'Guitar Hero', 'Call of Duty 4' make huge sales

Ending its last independent year with a bang, Activision reported 80% revenue growth during the holiday quarter to $1.48 billion thanks to the world’s two top-selling games: “Guitar Hero III” and “Call of Duty 4.”

Current quarter is likely the final one before Activision merges with “World of Warcraft” publisher Vivendi Games. Once the deal is complete, French conglom Vivendi will be majority owner of the new company, to be called Activision Blizzard.

But Activision is heading into the transaction on a major hot streak. Publisher, which ends its fiscal year in March, reported that revenues from the first nine months have already exceeded the total from the last fiscal year.

Net income surged 90% to $272.2 million.

Perf was even better than Activision’s most recent guidance, which it increased for the second time in December.

Though “Call of Duty 4″ was the world’s bestselling game in units sold, at more than 7 million, “Guitar Hero III” was the biggest in terms of dollars thanks to the higher price tied to the guitar controller.

Activision also benefited from big sales for “Spider-Man 3,” the bestselling movie-based game in the U.S., as well as its adaptations of “Transformers” and “Shrek the Third.”

The only significant underperformer was the latest Tony Hawk skateboarding game. Activision is in the midst of major revamp of the franchise as sales slowed amid competition from EA’s new title “Skate.”

“We thought having competitive products might increase the overall market, but they didn’t,” Activision CEO Bobby Kotick said in an interview, noting that “Tony Hawk’s Proving Ground” and “Skate” together sold about as much as 2006’s “Tony Hawk” title.

Activision is in the midst of a major revamp of its skateboard game strategy to prepare for this fall’s “Tony Hawk” game.

Activision ended up as the No. 1 game publisher in North America for 2007. It still lags Electronic Arts worldwide, but Kotick said he’s aiming to change that this year by focusing on international markets, particularly Europe.

“That’s the low-hanging fruit for us,” he told Daily Variety. “We have No. 1 market share in the U.S. but not Europe, and there’s no reason we see why ‘Guitar Hero’ shouldn’t be the No. 1 product in Europe as well.”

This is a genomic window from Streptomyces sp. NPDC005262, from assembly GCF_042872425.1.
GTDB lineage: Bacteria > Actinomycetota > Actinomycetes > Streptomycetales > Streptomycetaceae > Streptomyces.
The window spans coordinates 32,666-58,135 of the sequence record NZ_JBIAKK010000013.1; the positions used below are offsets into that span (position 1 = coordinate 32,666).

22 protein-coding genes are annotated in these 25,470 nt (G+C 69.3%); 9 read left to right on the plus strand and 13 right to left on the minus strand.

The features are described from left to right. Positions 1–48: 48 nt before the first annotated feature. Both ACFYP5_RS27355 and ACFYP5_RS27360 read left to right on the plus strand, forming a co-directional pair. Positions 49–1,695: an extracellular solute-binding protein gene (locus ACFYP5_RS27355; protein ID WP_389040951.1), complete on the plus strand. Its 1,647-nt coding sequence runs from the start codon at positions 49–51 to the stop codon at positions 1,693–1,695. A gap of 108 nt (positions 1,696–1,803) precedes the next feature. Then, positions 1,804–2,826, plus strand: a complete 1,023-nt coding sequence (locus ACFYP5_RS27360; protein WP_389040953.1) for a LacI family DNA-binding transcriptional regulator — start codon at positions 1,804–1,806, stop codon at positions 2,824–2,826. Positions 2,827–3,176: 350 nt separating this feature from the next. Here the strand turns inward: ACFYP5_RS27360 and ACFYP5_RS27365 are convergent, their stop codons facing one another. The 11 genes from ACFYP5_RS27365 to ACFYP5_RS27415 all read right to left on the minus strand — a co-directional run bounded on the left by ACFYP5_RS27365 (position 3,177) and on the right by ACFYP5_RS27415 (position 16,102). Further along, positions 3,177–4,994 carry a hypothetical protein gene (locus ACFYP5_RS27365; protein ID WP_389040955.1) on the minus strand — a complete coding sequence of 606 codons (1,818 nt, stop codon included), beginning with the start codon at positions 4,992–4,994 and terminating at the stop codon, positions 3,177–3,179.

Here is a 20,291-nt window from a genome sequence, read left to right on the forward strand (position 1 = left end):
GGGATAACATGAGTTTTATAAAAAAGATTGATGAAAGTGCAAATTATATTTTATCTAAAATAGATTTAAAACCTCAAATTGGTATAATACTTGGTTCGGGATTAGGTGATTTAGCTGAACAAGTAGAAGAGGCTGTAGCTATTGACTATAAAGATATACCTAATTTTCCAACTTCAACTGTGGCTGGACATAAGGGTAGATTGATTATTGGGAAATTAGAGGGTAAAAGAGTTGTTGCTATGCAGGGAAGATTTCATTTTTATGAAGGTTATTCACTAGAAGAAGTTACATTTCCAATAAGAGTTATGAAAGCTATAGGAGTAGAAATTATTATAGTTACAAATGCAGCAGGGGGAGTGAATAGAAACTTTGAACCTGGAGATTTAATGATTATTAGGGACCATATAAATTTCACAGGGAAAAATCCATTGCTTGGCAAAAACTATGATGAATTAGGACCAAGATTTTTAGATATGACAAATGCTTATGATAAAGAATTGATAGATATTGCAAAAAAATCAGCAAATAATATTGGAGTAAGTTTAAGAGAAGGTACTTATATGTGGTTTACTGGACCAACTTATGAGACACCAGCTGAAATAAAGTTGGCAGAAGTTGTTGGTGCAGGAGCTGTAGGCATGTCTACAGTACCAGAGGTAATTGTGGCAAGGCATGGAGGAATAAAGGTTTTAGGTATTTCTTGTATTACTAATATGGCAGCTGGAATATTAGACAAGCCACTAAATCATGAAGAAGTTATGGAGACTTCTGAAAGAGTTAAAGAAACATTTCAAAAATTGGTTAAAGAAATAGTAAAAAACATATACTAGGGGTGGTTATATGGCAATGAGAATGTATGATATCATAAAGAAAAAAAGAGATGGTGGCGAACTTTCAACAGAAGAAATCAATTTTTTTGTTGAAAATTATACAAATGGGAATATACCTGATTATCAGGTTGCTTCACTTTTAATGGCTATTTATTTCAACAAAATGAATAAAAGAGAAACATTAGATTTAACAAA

He noted that Activision will increase its marketing and infrastructure in Europe, as well as tailor the music in “Guitar Hero” releases for European countries.

He also said the “Guitar Hero” franchise could benefit around the world from collaboration with Universal Music Group, which will become a sibling company following the Vivendi transaction.

Once the deal happens, UMG topper Doug Morris will join the board of Activision Blizzard.

Kotick will remain as CEO of the new company, while Vivendi’s Rene Penisson will be chairman.

On the conference call, Activision also outlined its release plans for the rest of the year, with a focus primarily on sequels and movie adaptations. Kotick hinted that some original properties may be coming as well, though the publisher isn’t yet ready to release details.

Games already on the sked for 2008 include the following:

  • Multiple “Guitar Hero” follow-ups, including two add-ons in the spring and a proper sequel, “Guitar Hero 4,” in the fall.

  • Adaptations of DreamWorks Animations’ spring release “Kung Fu Panda,” for which Activision has particularly high hopes, and the fall’s “Madagascar 2,” as well as a separate “Kung Fu Panda” game for the holidays.

  • An adaptation of Sony and MGM’s new James Bond movie “Quantum of Solace” in the fall.

  • A new “Spider-Man” game.

  • Sequels to “Marvel Ultimate Alliance” and “Call of Duty” and a new Tony Hawk skateboarding game.

Shares in Activision closed up 1% at $26.29 Thursday before earnings were announced.

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